I am writing in response to SSM's interview with Gary Distelhorst of the Marble Institute of America [that appeared in the November/December 2004 issue].
I want you to know that Mr. Distelhorst and MIA do not speak for the stone industry.
The MIA has a small membership that has grown slowly. Since 1962, the MIA has only been able to attract about 1,000 members. There are over 50,000 stone-related businesses in the United States alone, and in excess of 200,000 internationally.
I believe its policies are behind the times and out of touch with reality. MIA politics and official positions try to limit the industry from increasing business into new areas such as engineered stone, which Mr. Distelhorst refers to as "fake stone."
This industry must keep up with technology and the new products being introduced but MIA's exclusionary policies, as seen in your interview, clearly demonstrate their anti-engineered position. That is a minority position in the stone industry that is not shared by ITSS.
Every ITSS show is open to manufacturers of engineered material, and companies like Caesar Stone, Cambria, Santa Margarita and others that have exhibited in the ITSS shows in New York, Miami and Las Vegas are welcomed. Our attendees and exhibitors want them in the show-its just smart business.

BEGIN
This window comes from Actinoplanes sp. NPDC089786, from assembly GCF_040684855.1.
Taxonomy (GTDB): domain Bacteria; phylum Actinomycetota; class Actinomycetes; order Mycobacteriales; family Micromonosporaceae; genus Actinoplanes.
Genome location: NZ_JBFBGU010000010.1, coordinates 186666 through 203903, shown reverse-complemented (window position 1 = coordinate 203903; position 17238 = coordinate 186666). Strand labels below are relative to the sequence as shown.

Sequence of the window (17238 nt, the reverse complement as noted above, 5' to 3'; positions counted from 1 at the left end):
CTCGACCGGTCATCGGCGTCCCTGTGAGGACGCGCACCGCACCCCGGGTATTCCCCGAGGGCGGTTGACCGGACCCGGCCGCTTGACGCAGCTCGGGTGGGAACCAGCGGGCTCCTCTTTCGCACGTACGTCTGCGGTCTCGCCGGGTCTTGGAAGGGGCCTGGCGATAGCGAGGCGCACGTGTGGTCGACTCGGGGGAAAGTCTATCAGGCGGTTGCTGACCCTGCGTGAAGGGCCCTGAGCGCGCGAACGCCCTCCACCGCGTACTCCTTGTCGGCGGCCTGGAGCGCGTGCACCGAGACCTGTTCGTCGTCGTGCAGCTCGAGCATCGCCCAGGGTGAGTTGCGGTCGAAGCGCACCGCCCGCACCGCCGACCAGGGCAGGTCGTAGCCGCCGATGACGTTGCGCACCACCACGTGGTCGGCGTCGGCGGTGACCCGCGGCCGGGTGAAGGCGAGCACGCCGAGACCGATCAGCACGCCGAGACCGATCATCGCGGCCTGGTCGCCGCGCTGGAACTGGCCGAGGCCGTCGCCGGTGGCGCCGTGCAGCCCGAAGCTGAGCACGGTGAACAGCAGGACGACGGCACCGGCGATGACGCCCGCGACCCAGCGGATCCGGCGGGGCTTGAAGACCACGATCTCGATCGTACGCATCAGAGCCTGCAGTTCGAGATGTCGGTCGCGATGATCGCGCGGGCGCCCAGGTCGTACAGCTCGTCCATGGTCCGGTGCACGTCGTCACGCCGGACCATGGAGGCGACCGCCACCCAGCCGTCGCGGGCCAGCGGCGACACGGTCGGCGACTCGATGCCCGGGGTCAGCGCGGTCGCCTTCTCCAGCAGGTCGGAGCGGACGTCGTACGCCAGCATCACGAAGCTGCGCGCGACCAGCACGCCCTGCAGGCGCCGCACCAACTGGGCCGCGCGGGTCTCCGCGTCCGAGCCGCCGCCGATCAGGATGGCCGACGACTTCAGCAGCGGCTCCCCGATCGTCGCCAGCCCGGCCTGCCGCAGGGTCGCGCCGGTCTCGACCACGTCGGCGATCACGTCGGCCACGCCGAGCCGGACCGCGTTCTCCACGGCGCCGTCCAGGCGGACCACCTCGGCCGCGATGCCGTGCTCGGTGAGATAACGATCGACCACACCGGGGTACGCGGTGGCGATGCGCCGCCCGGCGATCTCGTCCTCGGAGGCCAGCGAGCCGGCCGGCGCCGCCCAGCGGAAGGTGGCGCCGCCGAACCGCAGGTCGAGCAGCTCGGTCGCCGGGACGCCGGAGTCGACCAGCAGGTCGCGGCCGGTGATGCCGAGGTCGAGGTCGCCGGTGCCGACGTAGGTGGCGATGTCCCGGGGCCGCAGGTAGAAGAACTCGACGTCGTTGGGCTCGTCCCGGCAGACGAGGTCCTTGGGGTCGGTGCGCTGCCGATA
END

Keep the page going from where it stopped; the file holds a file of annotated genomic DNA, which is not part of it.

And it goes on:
Open competition is the only thing that the market will respect?not artificial exclusionary MIA policies. The head-in-the-sand MIA position will not make solid and engineered material go away.
MIA has a history of being exclusionary even within the stone industry. ITSS Expos are the top tradeshows for the natural stone, tools, machinery and associated products in the United States, but when last I looked the MIA still does not even have its three show dates on its Web site. That is simply politics, not smart business. MIA has contracted away its ability to be an independent voice for the industry. Under the terms of the sale of StonExpo, which MIA owned, MIA can ONLY support StonExpo. How does it serve the industry if their voice has been bought and paid for by a tradeshow that is owned by a venture capital firm in New York City? The stone industry does not need exclusionary politics from its association, it needs unbiased service.
Other associations have risen to take the stone industry in to the future and they are far more realistic in their attitudes to the demands of the market. I want to make sure you are aware that there is finally a better option as an association than MIA. A new, totally independent association has formed called the International Stone Institute (ISI), which was founded by Mr. Fred Hueston. Mr. Hueston has answered the calls of the industry and created what has been desperately needed and wanted.